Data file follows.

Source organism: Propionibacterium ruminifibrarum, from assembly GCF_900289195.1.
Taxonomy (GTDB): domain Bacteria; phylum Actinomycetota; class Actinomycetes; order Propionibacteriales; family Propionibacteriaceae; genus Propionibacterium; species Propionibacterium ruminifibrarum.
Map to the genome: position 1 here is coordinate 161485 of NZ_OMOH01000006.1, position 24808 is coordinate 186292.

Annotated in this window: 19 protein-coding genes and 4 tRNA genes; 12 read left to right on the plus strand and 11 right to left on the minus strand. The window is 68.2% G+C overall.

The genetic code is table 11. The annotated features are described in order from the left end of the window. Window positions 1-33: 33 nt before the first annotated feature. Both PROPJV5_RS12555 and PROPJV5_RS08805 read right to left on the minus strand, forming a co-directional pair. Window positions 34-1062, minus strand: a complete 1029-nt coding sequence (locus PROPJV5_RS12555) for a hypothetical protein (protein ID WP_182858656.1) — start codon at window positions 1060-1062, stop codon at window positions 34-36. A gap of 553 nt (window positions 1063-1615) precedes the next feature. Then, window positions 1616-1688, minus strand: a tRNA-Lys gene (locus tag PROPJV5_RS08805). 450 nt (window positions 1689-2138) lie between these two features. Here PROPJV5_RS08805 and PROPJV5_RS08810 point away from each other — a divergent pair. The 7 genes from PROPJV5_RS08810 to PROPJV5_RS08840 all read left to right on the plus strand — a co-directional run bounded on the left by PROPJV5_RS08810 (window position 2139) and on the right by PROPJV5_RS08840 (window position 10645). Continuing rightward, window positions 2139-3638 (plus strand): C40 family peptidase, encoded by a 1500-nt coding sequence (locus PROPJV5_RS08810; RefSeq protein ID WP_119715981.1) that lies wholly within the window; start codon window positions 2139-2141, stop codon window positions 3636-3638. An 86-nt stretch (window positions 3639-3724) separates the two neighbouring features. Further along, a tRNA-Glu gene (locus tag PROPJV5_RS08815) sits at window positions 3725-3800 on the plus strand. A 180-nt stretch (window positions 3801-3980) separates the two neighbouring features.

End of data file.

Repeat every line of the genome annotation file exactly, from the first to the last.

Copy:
Source organism: Propionibacterium ruminifibrarum, from assembly GCF_900289195.1.
Taxonomy (GTDB): domain Bacteria; phylum Actinomycetota; class Actinomycetes; order Propionibacteriales; family Propionibacteriaceae; genus Propionibacterium; species Propionibacterium ruminifibrarum.
Map to the genome: position 1 here is coordinate 161485 of NZ_OMOH01000006.1, position 24808 is coordinate 186292.

Annotated in this window: 19 protein-coding genes and 4 tRNA genes; 12 read left to right on the plus strand and 11 right to left on the minus strand. The window is 68.2% G+C overall.

The genetic code is table 11. The annotated features are described in order from the left end of the window. Window positions 1-33: 33 nt before the first annotated feature. Both PROPJV5_RS12555 and PROPJV5_RS08805 read right to left on the minus strand, forming a co-directional pair. Window positions 34-1062, minus strand: a complete 1029-nt coding sequence (locus PROPJV5_RS12555) for a hypothetical protein (protein ID WP_182858656.1) — start codon at window positions 1060-1062, stop codon at window positions 34-36. A gap of 553 nt (window positions 1063-1615) precedes the next feature. Then, window positions 1616-1688, minus strand: a tRNA-Lys gene (locus tag PROPJV5_RS08805). 450 nt (window positions 1689-2138) lie between these two features. Here PROPJV5_RS08805 and PROPJV5_RS08810 point away from each other — a divergent pair. The 7 genes from PROPJV5_RS08810 to PROPJV5_RS08840 all read left to right on the plus strand — a co-directional run bounded on the left by PROPJV5_RS08810 (window position 2139) and on the right by PROPJV5_RS08840 (window position 10645). Continuing rightward, window positions 2139-3638 (plus strand): C40 family peptidase, encoded by a 1500-nt coding sequence (locus PROPJV5_RS08810; RefSeq protein ID WP_119715981.1) that lies wholly within the window; start codon window positions 2139-2141, stop codon window positions 3636-3638. An 86-nt stretch (window positions 3639-3724) separates the two neighbouring features. Further along, a tRNA-Glu gene (locus tag PROPJV5_RS08815) sits at window positions 3725-3800 on the plus strand. A 180-nt stretch (window positions 3801-3980) separates the two neighbouring features.